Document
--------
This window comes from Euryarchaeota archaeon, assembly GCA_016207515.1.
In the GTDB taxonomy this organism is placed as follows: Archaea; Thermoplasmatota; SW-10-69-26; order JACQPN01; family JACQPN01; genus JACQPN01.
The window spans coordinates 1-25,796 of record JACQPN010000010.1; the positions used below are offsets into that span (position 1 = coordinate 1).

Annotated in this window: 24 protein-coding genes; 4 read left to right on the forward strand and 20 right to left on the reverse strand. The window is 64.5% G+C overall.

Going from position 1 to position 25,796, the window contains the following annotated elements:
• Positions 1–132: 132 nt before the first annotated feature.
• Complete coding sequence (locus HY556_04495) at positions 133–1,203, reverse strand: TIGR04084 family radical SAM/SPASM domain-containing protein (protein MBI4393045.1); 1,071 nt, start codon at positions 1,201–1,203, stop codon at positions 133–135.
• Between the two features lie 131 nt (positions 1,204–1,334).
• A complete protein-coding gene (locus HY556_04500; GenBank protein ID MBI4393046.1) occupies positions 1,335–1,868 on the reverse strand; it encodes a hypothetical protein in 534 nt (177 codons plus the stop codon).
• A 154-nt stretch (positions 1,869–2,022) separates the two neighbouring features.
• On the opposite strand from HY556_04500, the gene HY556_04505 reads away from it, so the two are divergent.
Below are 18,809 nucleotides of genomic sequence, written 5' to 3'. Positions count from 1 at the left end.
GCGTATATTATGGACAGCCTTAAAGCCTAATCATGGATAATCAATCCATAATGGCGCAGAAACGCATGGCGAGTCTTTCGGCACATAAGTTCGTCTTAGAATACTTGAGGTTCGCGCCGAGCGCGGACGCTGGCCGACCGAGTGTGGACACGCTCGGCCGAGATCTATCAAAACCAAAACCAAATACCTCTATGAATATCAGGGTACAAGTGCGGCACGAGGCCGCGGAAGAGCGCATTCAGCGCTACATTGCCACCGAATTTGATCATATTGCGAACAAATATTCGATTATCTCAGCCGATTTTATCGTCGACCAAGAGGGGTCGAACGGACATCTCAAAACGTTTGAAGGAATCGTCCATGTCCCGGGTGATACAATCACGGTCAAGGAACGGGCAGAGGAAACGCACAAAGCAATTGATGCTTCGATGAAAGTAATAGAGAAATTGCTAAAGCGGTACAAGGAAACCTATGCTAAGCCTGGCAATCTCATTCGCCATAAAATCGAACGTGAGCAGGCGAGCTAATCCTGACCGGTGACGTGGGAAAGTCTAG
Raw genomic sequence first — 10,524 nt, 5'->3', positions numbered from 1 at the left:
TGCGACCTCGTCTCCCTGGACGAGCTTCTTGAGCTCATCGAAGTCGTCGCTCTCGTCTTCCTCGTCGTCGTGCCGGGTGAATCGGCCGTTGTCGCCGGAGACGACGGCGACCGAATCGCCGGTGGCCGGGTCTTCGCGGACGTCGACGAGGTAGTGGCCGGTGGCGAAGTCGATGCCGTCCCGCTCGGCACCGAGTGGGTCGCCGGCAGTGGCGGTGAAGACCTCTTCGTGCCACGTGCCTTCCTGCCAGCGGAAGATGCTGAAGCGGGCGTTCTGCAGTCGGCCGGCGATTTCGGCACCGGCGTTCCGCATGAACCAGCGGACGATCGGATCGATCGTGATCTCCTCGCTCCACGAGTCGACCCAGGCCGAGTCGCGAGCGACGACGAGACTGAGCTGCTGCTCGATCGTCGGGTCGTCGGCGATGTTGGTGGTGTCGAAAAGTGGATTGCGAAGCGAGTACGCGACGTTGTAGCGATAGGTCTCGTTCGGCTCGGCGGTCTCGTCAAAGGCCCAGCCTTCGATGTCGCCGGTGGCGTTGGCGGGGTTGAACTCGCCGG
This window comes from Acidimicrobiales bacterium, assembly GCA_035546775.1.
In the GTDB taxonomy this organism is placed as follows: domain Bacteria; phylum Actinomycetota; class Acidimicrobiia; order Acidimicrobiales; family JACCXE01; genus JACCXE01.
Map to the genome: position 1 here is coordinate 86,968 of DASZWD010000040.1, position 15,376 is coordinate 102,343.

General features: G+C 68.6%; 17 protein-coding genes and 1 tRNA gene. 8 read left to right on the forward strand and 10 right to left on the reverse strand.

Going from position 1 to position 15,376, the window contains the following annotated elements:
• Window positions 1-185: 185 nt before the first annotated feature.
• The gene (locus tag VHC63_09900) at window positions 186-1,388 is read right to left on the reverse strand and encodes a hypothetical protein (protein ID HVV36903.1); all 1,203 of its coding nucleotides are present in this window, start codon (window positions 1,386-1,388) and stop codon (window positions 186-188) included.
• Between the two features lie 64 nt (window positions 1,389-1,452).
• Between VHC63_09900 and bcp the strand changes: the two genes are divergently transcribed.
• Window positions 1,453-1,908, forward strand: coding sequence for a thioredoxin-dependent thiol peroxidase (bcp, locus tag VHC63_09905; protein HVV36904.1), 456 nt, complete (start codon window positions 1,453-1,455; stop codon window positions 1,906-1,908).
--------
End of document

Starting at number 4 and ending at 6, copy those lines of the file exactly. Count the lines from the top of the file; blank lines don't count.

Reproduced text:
Annotated in this window: 24 protein-coding genes; 4 read left to right on the forward strand and 20 right to left on the reverse strand. The window is 64.5% G+C overall.

Going from position 1 to position 25,796, the window contains the following annotated elements:
• Positions 1–132: 132 nt before the first annotated feature.